Artist Micro-commissions – “How to Tame a Wild Tongue” by Jennifer

To support local artists and designers during COVID-19, the Askwith Kenner Global Languages and Cultures Room created the Micro-Commissions Project. We invited eight CMU students and local Pittsburgh artists to create artworks to be displayed within the room and on a new digital projection installation on the glass wall near the front of the room. Artists were inspired by our themes of language, culture, identity, and personal stories. Each artist had the freedom to choose any medium.

“How to Tame a Wild Tongue” by Jennifer Shin

Today, we would like to introduce “How to Tame a Wild Tongue” by Jennifer Shin.” This is a manifestation of her bilingual experience. “As a bilingual, I go through translation and hindrance whenever I speak my second language. Being overly wary and insecure of the accents or code-switching, I constantly have to re-establish my linguistic identity in this country. In that struggle, I was particularly inspired by the unapologetic kinship with languages and identity that Gloria Anzaldúa advocates in her essay, “How to tame a wild tongue.” This drawing is a process of resolving the relationship between insecure identity and language.”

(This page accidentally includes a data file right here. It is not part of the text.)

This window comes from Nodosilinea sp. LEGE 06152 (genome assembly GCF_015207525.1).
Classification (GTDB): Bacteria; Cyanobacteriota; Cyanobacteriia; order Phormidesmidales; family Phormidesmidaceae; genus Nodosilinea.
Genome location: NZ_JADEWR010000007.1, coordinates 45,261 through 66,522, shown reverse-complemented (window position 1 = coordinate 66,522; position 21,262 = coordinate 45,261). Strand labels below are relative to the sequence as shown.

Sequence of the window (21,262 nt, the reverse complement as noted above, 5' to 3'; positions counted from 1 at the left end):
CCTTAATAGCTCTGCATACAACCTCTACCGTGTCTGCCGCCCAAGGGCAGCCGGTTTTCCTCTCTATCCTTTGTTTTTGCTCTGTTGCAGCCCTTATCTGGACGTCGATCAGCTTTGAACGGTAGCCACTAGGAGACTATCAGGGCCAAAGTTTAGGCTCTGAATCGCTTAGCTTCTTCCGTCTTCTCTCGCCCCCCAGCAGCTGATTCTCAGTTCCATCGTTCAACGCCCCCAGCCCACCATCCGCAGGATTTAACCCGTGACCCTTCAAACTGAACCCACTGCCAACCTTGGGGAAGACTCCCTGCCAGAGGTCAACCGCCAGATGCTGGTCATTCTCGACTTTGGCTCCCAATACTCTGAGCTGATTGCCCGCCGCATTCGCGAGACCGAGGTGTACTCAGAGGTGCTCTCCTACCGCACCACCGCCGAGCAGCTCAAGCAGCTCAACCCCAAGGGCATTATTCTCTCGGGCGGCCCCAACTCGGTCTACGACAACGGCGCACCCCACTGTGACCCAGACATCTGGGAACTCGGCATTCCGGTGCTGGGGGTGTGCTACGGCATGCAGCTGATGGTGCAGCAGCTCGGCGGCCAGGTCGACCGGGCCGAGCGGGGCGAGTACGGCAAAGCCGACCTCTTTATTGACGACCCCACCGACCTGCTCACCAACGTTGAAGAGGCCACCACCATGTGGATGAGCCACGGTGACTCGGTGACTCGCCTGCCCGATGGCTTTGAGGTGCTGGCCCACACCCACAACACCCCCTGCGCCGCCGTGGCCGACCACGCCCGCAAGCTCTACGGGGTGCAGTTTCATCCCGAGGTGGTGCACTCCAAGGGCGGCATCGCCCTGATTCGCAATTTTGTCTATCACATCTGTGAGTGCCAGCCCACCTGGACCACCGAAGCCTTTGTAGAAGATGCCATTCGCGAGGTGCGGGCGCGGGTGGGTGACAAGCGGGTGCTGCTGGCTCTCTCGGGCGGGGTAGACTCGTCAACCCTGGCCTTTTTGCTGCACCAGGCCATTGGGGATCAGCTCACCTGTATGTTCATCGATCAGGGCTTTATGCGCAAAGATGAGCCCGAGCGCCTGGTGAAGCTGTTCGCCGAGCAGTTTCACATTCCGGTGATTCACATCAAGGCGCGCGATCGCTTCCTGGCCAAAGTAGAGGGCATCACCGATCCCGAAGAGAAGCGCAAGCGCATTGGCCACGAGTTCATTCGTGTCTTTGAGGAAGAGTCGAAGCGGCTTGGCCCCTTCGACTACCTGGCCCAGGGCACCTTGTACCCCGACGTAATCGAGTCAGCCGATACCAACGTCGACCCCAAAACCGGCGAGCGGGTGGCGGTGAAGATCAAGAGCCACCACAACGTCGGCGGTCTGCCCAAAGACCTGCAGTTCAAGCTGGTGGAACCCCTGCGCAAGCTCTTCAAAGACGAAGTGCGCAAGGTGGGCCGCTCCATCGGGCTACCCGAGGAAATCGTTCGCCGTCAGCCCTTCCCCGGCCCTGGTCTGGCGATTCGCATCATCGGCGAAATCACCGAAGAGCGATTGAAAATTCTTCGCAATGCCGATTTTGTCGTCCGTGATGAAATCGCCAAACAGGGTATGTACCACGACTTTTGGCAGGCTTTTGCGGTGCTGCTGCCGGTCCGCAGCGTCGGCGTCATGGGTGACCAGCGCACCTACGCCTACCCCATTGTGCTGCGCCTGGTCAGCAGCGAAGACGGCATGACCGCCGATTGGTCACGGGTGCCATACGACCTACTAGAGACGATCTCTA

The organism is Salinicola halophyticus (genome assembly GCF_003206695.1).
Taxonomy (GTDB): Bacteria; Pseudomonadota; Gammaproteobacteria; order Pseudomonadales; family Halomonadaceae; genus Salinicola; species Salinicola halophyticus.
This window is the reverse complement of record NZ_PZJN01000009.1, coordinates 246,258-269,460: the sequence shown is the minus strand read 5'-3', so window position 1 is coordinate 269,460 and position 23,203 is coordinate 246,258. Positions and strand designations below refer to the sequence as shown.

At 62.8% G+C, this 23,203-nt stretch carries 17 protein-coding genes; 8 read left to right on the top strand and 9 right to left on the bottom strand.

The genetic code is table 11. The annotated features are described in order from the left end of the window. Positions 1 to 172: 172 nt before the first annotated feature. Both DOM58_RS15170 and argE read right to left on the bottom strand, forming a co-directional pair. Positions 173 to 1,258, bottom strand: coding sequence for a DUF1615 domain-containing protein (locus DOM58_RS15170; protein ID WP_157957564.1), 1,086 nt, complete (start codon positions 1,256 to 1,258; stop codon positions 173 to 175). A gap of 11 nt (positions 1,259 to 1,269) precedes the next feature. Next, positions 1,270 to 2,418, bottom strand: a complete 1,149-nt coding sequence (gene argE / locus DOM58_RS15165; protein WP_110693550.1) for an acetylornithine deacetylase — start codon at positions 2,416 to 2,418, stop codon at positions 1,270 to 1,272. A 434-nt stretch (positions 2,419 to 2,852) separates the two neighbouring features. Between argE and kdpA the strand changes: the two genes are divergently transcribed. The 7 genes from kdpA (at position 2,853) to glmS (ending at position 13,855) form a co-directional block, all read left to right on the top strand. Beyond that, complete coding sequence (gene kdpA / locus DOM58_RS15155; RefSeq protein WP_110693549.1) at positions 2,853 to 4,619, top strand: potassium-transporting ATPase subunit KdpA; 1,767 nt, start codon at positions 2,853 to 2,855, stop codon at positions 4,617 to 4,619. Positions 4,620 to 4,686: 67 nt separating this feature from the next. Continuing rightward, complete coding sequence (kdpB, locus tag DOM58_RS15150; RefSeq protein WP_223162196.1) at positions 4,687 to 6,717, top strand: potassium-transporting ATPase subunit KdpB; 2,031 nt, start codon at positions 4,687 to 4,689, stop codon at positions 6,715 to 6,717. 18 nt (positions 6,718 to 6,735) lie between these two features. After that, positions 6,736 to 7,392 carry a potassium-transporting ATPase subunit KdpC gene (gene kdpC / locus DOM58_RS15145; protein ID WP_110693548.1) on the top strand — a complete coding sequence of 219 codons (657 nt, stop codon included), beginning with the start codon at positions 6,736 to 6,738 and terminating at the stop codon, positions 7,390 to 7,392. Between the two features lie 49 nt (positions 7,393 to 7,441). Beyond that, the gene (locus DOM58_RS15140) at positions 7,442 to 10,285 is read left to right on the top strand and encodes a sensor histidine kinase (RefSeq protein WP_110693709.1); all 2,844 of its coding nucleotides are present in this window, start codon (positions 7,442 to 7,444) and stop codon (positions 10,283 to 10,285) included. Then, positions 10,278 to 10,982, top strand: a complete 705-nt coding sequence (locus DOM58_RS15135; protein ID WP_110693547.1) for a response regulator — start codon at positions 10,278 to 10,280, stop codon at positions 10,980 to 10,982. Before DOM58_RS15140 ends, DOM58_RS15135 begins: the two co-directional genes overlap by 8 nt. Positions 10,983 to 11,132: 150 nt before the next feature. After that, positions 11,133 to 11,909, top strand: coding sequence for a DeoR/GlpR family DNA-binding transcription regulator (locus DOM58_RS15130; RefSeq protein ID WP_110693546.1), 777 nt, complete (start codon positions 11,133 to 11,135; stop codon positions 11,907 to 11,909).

Jennifer’s artwork is a graphite drawing on Stonehenge paper
“Similar to my experience with language, the drawing has been translated through different medium. I used found images from 1990s American woodwork magazine and study abroad brochures to create a photo collage, which was then transferred into a graphite drawing. Borrowing the title from Anzaldúa’s essay, I examine what it is to be bilingual and insecure.”

About the Artist

You can find more of Jennifer’s work on Instagram @Downy__22 and

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